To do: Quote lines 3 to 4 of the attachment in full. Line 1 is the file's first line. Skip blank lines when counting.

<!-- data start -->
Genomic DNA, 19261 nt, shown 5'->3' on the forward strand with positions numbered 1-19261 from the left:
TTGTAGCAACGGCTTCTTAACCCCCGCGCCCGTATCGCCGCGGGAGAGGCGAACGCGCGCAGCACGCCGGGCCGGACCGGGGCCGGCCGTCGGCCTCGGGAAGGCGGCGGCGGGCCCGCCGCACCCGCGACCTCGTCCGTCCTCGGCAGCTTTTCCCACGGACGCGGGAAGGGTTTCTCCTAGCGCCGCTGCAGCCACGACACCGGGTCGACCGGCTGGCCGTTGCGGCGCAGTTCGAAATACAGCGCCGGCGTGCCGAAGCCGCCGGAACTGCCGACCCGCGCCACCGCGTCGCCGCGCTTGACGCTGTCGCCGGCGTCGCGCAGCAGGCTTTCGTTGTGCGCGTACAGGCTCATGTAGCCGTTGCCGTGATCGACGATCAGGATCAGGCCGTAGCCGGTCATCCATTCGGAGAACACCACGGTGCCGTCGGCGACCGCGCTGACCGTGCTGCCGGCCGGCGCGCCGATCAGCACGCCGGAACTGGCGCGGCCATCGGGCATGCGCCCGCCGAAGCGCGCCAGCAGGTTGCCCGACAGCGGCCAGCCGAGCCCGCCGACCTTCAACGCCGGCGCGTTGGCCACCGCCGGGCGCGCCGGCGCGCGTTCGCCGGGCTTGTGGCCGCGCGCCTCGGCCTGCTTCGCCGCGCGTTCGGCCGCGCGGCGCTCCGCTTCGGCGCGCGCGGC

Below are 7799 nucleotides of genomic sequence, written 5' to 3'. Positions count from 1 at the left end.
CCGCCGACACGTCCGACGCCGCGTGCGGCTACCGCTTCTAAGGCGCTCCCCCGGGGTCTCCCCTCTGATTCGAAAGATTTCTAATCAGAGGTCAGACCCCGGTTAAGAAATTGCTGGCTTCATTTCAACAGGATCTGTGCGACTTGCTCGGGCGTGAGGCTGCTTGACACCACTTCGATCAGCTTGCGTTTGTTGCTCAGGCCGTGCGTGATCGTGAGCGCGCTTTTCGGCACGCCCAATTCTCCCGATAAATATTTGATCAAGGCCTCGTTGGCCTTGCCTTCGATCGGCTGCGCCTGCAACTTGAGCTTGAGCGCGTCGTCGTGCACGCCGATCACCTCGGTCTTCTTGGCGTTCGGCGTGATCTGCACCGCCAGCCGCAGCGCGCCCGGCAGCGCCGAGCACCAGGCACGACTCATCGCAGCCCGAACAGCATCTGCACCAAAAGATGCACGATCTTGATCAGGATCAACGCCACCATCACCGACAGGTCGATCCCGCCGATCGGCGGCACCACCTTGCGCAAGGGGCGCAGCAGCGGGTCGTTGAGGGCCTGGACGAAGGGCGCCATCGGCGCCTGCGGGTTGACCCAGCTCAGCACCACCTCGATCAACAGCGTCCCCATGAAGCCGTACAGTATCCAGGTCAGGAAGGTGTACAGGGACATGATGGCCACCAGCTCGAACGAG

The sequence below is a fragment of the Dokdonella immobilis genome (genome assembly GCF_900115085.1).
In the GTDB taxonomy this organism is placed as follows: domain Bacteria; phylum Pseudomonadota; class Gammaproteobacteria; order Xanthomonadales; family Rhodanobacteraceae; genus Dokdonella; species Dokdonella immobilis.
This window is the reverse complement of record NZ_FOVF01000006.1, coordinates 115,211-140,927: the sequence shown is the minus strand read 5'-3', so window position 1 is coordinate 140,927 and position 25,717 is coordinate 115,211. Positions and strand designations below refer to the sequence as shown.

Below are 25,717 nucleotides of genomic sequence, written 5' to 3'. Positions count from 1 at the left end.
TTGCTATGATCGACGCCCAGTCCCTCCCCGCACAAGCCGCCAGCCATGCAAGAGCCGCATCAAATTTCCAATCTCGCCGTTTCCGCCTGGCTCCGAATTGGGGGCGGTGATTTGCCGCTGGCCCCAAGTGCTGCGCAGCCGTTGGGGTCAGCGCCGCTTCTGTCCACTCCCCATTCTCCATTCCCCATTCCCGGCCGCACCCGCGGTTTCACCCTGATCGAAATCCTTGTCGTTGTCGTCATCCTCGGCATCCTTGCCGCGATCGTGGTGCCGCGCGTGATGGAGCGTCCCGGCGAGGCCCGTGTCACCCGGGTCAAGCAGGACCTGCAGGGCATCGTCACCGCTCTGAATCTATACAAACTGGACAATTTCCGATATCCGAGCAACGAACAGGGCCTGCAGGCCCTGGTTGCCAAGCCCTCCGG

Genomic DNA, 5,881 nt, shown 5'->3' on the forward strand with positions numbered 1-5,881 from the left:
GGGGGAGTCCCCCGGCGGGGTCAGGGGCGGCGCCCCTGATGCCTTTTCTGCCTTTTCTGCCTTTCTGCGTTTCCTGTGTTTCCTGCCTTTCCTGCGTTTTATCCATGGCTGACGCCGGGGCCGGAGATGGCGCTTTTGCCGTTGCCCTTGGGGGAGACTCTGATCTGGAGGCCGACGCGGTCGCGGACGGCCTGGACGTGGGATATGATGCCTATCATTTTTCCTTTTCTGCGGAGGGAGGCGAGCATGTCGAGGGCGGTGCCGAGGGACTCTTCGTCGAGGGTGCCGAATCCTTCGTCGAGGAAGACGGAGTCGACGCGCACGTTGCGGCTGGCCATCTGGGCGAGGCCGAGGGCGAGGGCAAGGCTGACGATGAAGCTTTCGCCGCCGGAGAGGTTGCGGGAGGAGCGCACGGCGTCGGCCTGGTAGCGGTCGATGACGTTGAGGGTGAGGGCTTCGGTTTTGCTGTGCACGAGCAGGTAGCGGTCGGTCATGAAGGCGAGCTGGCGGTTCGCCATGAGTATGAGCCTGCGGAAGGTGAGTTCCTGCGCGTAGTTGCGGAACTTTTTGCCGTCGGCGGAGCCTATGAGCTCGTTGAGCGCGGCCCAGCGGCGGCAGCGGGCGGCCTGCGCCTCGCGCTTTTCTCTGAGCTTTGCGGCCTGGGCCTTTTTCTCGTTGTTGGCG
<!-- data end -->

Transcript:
Below are 7799 nucleotides of genomic sequence, written 5' to 3'. Positions count from 1 at the left end.
CCGCCGACACGTCCGACGCCGCGTGCGGCTACCGCTTCTAAGGCGCTCCCCCGGGGTCTCCCCTCTGATTCGAAAGATTTCTAATCAGAGGTCAGACCCCGGTTAAGAAATTGCTGGCTTCATTTCAACAGGATCTGTGCGACTTGCTCGGGCGTGAGGCTGCTTGACACCACTTCGATCAGCTTGCGTTTGTTGCTCAGGCCGTGCGTGATCGTGAGCGCGCTTTTCGGCACGCCCAATTCTCCCGATAAATATTTGATCAAGGCCTCGTTGGCCTTGCCTTCGATCGGCTGCGCCTGCAACTTGAGCTTGAGCGCGTCGTCGTGCACGCCGATCACCTCGGTCTTCTTGGCGTTCGGCGTGATCTGCACCGCCAGCCGCAGCGCGCCCGGCAGCGCCGAGCACCAGGCACGACTCATCGCAGCCCGAACAGCATCTGCACCAAAAGATGCACGATCTTGATCAGGATCAACGCCACCATCACCGACAGGTCGATCCCGCCGATCGGCGGCACCACCTTGCGCAAGGGGCGCAGCAGCGGGTCGTTGAGGGCCTGGACGAAGGGCGCCATCGGCGCCTGCGGGTTGACCCAGCTCAGCACCACCTCGATCAACAGCGTCCCCATGAAGCCGTACAGTATCCAGGTCAGGAAGGTGTACAGGGACATGATGGCCACCAGCTCGAACGAG